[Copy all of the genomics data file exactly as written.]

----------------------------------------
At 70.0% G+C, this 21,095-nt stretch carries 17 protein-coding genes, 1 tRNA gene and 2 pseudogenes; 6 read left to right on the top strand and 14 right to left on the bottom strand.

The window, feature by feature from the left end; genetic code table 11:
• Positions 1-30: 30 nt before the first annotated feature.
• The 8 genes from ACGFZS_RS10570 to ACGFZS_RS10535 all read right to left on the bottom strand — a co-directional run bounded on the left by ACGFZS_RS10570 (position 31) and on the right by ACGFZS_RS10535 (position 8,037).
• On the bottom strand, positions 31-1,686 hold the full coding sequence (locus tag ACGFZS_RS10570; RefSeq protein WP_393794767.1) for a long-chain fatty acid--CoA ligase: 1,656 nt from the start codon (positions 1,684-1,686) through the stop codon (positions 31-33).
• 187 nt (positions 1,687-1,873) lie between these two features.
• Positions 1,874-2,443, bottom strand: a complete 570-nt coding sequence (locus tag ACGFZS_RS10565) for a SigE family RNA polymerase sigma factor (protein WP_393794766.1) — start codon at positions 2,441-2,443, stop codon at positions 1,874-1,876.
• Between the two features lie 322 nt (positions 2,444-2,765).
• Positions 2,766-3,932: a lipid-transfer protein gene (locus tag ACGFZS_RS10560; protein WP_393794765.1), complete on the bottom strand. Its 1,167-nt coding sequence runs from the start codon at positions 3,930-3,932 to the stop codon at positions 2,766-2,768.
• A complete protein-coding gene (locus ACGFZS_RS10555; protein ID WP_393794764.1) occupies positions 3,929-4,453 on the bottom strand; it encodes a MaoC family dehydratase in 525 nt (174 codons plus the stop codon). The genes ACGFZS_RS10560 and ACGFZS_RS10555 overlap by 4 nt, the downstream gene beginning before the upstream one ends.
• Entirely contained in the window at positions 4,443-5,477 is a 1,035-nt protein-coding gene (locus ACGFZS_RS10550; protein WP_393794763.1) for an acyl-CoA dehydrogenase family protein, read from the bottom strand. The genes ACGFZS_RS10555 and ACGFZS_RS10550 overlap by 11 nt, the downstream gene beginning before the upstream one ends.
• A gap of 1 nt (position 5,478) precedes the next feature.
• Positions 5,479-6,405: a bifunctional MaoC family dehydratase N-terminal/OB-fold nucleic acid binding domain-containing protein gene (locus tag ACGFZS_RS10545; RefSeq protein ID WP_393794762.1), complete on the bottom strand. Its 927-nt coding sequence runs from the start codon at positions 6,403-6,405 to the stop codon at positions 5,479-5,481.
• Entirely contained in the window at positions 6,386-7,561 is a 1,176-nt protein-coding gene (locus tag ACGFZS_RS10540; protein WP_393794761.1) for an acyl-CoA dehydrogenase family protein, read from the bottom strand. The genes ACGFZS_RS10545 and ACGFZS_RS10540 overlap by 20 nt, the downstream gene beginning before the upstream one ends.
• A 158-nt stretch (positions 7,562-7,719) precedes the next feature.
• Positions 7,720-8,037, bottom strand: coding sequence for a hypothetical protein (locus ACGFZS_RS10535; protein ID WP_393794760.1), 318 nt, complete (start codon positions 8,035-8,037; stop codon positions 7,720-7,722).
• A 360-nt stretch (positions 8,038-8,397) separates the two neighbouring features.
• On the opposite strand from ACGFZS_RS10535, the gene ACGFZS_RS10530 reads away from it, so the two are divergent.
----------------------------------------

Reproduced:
At 70.0% G+C, this 21,095-nt stretch carries 17 protein-coding genes, 1 tRNA gene and 2 pseudogenes; 6 read left to right on the top strand and 14 right to left on the bottom strand.

The window, feature by feature from the left end; genetic code table 11:
• Positions 1-30: 30 nt before the first annotated feature.
• The 8 genes from ACGFZS_RS10570 to ACGFZS_RS10535 all read right to left on the bottom strand — a co-directional run bounded on the left by ACGFZS_RS10570 (position 31) and on the right by ACGFZS_RS10535 (position 8,037).
• On the bottom strand, positions 31-1,686 hold the full coding sequence (locus tag ACGFZS_RS10570; RefSeq protein WP_393794767.1) for a long-chain fatty acid--CoA ligase: 1,656 nt from the start codon (positions 1,684-1,686) through the stop codon (positions 31-33).
• 187 nt (positions 1,687-1,873) lie between these two features.
• Positions 1,874-2,443, bottom strand: a complete 570-nt coding sequence (locus tag ACGFZS_RS10565) for a SigE family RNA polymerase sigma factor (protein WP_393794766.1) — start codon at positions 2,441-2,443, stop codon at positions 1,874-1,876.
• Between the two features lie 322 nt (positions 2,444-2,765).
• Positions 2,766-3,932: a lipid-transfer protein gene (locus tag ACGFZS_RS10560; protein WP_393794765.1), complete on the bottom strand. Its 1,167-nt coding sequence runs from the start codon at positions 3,930-3,932 to the stop codon at positions 2,766-2,768.
• A complete protein-coding gene (locus ACGFZS_RS10555; protein ID WP_393794764.1) occupies positions 3,929-4,453 on the bottom strand; it encodes a MaoC family dehydratase in 525 nt (174 codons plus the stop codon). The genes ACGFZS_RS10560 and ACGFZS_RS10555 overlap by 4 nt, the downstream gene beginning before the upstream one ends.
• Entirely contained in the window at positions 4,443-5,477 is a 1,035-nt protein-coding gene (locus ACGFZS_RS10550; protein WP_393794763.1) for an acyl-CoA dehydrogenase family protein, read from the bottom strand. The genes ACGFZS_RS10555 and ACGFZS_RS10550 overlap by 11 nt, the downstream gene beginning before the upstream one ends.
• A gap of 1 nt (position 5,478) precedes the next feature.
• Positions 5,479-6,405: a bifunctional MaoC family dehydratase N-terminal/OB-fold nucleic acid binding domain-containing protein gene (locus tag ACGFZS_RS10545; RefSeq protein ID WP_393794762.1), complete on the bottom strand. Its 927-nt coding sequence runs from the start codon at positions 6,403-6,405 to the stop codon at positions 5,479-5,481.
• Entirely contained in the window at positions 6,386-7,561 is a 1,176-nt protein-coding gene (locus tag ACGFZS_RS10540; protein WP_393794761.1) for an acyl-CoA dehydrogenase family protein, read from the bottom strand. The genes ACGFZS_RS10545 and ACGFZS_RS10540 overlap by 20 nt, the downstream gene beginning before the upstream one ends.
• A 158-nt stretch (positions 7,562-7,719) precedes the next feature.
• Positions 7,720-8,037, bottom strand: coding sequence for a hypothetical protein (locus ACGFZS_RS10535; protein ID WP_393794760.1), 318 nt, complete (start codon positions 8,035-8,037; stop codon positions 7,720-7,722).
• A 360-nt stretch (positions 8,038-8,397) separates the two neighbouring features.
• On the opposite strand from ACGFZS_RS10535, the gene ACGFZS_RS10530 reads away from it, so the two are divergent.